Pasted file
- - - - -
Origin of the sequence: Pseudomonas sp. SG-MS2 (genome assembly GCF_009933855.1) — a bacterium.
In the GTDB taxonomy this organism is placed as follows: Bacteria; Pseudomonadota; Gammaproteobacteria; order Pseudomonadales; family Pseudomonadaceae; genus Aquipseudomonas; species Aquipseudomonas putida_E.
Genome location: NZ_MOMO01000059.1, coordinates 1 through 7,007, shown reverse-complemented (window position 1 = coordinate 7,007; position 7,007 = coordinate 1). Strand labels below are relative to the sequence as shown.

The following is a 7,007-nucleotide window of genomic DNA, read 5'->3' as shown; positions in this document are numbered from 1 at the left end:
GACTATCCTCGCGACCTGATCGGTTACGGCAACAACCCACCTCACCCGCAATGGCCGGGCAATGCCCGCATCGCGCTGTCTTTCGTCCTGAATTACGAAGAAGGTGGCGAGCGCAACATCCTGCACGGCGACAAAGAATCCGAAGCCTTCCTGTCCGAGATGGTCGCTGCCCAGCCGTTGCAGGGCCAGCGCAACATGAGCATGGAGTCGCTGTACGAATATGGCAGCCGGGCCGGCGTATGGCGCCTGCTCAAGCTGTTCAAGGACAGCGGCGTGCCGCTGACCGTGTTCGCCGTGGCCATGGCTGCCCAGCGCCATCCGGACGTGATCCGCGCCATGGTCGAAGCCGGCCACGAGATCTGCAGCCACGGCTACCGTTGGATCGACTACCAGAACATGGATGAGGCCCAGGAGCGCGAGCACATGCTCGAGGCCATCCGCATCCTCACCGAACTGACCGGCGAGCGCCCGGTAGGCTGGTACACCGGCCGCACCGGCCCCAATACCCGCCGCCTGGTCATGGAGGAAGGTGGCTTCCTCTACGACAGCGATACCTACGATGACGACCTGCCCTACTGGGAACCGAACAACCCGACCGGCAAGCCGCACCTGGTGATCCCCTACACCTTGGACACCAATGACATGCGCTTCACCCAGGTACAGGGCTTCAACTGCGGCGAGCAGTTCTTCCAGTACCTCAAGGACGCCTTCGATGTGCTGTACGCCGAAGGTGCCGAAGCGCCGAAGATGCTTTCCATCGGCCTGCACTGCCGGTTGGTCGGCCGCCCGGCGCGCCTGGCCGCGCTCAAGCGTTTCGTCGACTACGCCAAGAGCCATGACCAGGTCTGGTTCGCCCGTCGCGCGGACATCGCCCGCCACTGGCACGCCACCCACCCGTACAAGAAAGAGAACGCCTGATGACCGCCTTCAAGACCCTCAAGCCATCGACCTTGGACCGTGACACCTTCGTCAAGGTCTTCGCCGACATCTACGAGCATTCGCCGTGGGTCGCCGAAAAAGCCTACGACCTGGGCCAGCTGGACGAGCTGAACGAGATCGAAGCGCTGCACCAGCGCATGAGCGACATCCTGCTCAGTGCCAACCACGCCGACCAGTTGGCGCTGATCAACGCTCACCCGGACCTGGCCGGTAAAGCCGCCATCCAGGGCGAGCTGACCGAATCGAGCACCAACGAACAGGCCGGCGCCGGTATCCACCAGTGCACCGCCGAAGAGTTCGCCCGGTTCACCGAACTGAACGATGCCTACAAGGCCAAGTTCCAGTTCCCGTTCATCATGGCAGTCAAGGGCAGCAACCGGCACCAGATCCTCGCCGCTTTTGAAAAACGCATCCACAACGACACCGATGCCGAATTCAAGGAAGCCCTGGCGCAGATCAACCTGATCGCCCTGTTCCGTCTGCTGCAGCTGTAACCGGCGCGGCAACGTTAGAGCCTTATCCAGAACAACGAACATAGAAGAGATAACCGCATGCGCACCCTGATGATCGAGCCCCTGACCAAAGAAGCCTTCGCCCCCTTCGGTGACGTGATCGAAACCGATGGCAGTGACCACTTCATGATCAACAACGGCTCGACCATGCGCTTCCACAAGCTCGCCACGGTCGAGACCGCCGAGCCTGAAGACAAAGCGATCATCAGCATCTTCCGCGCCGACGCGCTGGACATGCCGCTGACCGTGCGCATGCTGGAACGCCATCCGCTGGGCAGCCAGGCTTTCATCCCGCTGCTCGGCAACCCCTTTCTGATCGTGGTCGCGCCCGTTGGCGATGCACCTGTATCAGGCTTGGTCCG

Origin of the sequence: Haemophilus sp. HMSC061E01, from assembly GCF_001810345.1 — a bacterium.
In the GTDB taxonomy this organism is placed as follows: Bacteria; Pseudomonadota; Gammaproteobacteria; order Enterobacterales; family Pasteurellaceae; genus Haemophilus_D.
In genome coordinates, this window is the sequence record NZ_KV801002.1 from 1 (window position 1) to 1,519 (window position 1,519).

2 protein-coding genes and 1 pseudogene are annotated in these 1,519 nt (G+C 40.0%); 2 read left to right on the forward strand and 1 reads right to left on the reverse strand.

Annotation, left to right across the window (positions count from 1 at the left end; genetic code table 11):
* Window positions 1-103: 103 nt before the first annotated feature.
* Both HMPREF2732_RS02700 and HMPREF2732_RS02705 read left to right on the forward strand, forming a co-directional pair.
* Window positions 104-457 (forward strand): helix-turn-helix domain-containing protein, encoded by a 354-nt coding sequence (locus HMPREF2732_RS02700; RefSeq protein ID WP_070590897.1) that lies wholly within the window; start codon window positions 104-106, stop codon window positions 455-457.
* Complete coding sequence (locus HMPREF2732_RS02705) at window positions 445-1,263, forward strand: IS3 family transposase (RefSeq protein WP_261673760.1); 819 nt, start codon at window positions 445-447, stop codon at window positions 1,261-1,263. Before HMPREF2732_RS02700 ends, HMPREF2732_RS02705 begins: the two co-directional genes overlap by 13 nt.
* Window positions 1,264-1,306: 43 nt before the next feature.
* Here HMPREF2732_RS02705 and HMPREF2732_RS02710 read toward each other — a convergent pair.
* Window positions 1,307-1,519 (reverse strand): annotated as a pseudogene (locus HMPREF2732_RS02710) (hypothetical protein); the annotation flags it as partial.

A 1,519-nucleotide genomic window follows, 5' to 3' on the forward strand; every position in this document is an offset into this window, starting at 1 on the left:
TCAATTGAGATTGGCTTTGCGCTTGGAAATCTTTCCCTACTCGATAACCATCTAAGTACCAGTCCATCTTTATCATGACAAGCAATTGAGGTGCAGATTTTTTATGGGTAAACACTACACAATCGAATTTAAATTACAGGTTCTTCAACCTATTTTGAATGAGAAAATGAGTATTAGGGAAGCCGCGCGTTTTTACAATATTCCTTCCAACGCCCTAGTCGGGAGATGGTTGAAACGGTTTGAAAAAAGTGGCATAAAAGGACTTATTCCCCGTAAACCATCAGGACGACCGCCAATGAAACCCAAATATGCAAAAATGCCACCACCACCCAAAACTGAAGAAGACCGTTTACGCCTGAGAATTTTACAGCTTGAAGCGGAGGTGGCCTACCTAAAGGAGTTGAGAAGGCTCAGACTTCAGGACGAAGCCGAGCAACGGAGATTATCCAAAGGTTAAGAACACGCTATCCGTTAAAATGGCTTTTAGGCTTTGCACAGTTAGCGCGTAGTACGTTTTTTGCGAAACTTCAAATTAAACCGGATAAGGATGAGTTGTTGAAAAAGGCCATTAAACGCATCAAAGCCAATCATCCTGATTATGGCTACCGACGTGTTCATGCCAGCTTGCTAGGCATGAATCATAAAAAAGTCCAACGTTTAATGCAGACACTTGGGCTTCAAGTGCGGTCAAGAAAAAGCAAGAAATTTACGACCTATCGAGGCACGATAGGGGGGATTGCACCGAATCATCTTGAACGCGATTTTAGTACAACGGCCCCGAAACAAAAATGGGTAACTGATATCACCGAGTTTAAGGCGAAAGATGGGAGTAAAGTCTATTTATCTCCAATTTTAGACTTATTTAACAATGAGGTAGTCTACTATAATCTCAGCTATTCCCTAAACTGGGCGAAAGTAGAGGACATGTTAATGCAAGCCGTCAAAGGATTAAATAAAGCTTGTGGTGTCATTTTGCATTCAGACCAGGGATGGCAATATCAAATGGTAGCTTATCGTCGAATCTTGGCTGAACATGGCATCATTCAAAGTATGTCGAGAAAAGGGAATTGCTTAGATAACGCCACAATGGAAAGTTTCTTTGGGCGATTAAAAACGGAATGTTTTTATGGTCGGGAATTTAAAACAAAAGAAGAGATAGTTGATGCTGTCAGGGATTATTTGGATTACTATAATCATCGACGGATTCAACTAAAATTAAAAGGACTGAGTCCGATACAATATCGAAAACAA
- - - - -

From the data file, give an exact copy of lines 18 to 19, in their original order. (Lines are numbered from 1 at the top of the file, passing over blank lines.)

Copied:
A 1,519-nucleotide genomic window follows, 5' to 3' on the forward strand; every position in this document is an offset into this window, starting at 1 on the left:
TCAATTGAGATTGGCTTTGCGCTTGGAAATCTTTCCCTACTCGATAACCATCTAAGTACCAGTCCATCTTTATCATGACAAGCAATTGAGGTGCAGATTTTTTATGGGTAAACACTACACAATCGAATTTAAATTACAGGTTCTTCAACCTATTTTGAATGAGAAAATGAGTATTAGGGAAGCCGCGCGTTTTTACAATATTCCTTCCAACGCCCTAGTCGGGAGATGGTTGAAACGGTTTGAAAAAAGTGGCATAAAAGGACTTATTCCCCGTAAACCATCAGGACGACCGCCAATGAAACCCAAATATGCAAAAATGCCACCACCACCCAAAACTGAAGAAGACCGTTTACGCCTGAGAATTTTACAGCTTGAAGCGGAGGTGGCCTACCTAAAGGAGTTGAGAAGGCTCAGACTTCAGGACGAAGCCGAGCAACGGAGATTATCCAAAGGTTAAGAACACGCTATCCGTTAAAATGGCTTTTAGGCTTTGCACAGTTAGCGCGTAGTACGTTTTTTGCGAAACTTCAAATTAAACCGGATAAGGATGAGTTGTTGAAAAAGGCCATTAAACGCATCAAAGCCAATCATCCTGATTATGGCTACCGACGTGTTCATGCCAGCTTGCTAGGCATGAATCATAAAAAAGTCCAACGTTTAATGCAGACACTTGGGCTTCAAGTGCGGTCAAGAAAAAGCAAGAAATTTACGACCTATCGAGGCACGATAGGGGGGATTGCACCGAATCATCTTGAACGCGATTTTAGTACAACGGCCCCGAAACAAAAATGGGTAACTGATATCACCGAGTTTAAGGCGAAAGATGGGAGTAAAGTCTATTTATCTCCAATTTTAGACTTATTTAACAATGAGGTAGTCTACTATAATCTCAGCTATTCCCTAAACTGGGCGAAAGTAGAGGACATGTTAATGCAAGCCGTCAAAGGATTAAATAAAGCTTGTGGTGTCATTTTGCATTCAGACCAGGGATGGCAATATCAAATGGTAGCTTATCGTCGAATCTTGGCTGAACATGGCATCATTCAAAGTATGTCGAGAAAAGGGAATTGCTTAGATAACGCCACAATGGAAAGTTTCTTTGGGCGATTAAAAACGGAATGTTTTTATGGTCGGGAATTTAAAACAAAAGAAGAGATAGTTGATGCTGTCAGGGATTATTTGGATTACTATAATCATCGACGGATTCAACTAAAATTAAAAGGACTGAGTCCGATACAATATCGAAAACAA